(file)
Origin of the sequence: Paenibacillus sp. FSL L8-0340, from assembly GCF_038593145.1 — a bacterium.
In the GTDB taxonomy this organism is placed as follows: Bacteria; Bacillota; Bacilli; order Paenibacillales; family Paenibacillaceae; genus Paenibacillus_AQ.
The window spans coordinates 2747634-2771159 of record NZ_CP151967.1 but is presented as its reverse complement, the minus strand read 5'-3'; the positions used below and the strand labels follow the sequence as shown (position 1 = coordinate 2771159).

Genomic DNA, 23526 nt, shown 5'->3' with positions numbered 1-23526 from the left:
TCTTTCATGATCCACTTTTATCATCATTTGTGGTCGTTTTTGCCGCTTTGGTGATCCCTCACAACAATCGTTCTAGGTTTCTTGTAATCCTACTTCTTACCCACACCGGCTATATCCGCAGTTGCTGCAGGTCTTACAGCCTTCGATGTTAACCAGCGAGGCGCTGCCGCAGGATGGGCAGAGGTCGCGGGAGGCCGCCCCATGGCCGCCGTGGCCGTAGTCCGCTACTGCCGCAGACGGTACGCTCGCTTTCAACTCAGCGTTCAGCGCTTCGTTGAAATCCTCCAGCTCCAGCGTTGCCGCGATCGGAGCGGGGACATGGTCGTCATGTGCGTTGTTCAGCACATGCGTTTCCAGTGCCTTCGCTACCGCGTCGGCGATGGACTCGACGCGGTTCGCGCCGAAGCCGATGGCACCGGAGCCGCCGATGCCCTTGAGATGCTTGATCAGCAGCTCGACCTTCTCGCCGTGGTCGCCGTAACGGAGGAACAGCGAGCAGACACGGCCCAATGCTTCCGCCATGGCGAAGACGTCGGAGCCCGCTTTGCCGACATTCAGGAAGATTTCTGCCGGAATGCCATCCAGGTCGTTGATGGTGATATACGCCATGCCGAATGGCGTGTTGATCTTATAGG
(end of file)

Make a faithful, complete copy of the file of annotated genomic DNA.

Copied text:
Origin of the sequence: Paenibacillus sp. FSL L8-0340, from assembly GCF_038593145.1 — a bacterium.
In the GTDB taxonomy this organism is placed as follows: Bacteria; Bacillota; Bacilli; order Paenibacillales; family Paenibacillaceae; genus Paenibacillus_AQ.
The window spans coordinates 2747634-2771159 of record NZ_CP151967.1 but is presented as its reverse complement, the minus strand read 5'-3'; the positions used below and the strand labels follow the sequence as shown (position 1 = coordinate 2771159).

Genomic DNA, 23526 nt, shown 5'->3' with positions numbered 1-23526 from the left:
TCTTTCATGATCCACTTTTATCATCATTTGTGGTCGTTTTTGCCGCTTTGGTGATCCCTCACAACAATCGTTCTAGGTTTCTTGTAATCCTACTTCTTACCCACACCGGCTATATCCGCAGTTGCTGCAGGTCTTACAGCCTTCGATGTTAACCAGCGAGGCGCTGCCGCAGGATGGGCAGAGGTCGCGGGAGGCCGCCCCATGGCCGCCGTGGCCGTAGTCCGCTACTGCCGCAGACGGTACGCTCGCTTTCAACTCAGCGTTCAGCGCTTCGTTGAAATCCTCCAGCTCCAGCGTTGCCGCGATCGGAGCGGGGACATGGTCGTCATGTGCGTTGTTCAGCACATGCGTTTCCAGTGCCTTCGCTACCGCGTCGGCGATGGACTCGACGCGGTTCGCGCCGAAGCCGATGGCACCGGAGCCGCCGATGCCCTTGAGATGCTTGATCAGCAGCTCGACCTTCTCGCCGTGGTCGCCGTAACGGAGGAACAGCGAGCAGACACGGCCCAATGCTTCCGCCATGGCGAAGACGTCGGAGCCCGCTTTGCCGACATTCAGGAAGATTTCTGCCGGAATGCCATCCAGGTCGTTGATGGTGATATACGCCATGCCGAATGGCGTGTTGATCTTATAGG